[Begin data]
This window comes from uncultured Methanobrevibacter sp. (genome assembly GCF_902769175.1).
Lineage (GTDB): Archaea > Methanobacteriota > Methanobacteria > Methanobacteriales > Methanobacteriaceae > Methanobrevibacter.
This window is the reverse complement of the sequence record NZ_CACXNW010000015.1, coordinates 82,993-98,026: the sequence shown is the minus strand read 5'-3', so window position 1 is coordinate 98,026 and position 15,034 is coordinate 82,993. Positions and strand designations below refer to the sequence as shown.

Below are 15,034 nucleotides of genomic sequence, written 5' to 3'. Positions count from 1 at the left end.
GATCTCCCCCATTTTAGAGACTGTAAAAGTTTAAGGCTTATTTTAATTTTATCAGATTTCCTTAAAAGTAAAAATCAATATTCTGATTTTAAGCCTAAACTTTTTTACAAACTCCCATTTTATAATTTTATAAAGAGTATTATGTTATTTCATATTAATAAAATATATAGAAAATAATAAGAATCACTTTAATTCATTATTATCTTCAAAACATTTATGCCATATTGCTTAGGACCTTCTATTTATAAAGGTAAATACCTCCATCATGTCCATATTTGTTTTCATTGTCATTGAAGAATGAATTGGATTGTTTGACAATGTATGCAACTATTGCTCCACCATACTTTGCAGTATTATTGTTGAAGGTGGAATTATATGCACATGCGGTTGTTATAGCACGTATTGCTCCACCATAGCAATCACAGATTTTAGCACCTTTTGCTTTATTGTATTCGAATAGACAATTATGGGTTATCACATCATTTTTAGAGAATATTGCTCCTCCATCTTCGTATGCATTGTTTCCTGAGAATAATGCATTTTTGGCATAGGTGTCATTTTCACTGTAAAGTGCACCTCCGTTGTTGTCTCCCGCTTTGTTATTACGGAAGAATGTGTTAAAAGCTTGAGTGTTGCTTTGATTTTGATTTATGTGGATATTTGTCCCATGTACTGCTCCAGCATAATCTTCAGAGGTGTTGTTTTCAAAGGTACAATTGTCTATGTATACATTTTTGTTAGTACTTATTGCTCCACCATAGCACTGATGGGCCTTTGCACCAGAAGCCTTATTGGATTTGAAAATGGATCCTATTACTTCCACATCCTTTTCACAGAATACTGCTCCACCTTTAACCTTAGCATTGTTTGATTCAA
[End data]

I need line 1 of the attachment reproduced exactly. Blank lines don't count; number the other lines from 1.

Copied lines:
This window comes from uncultured Methanobrevibacter sp. (genome assembly GCF_902769175.1).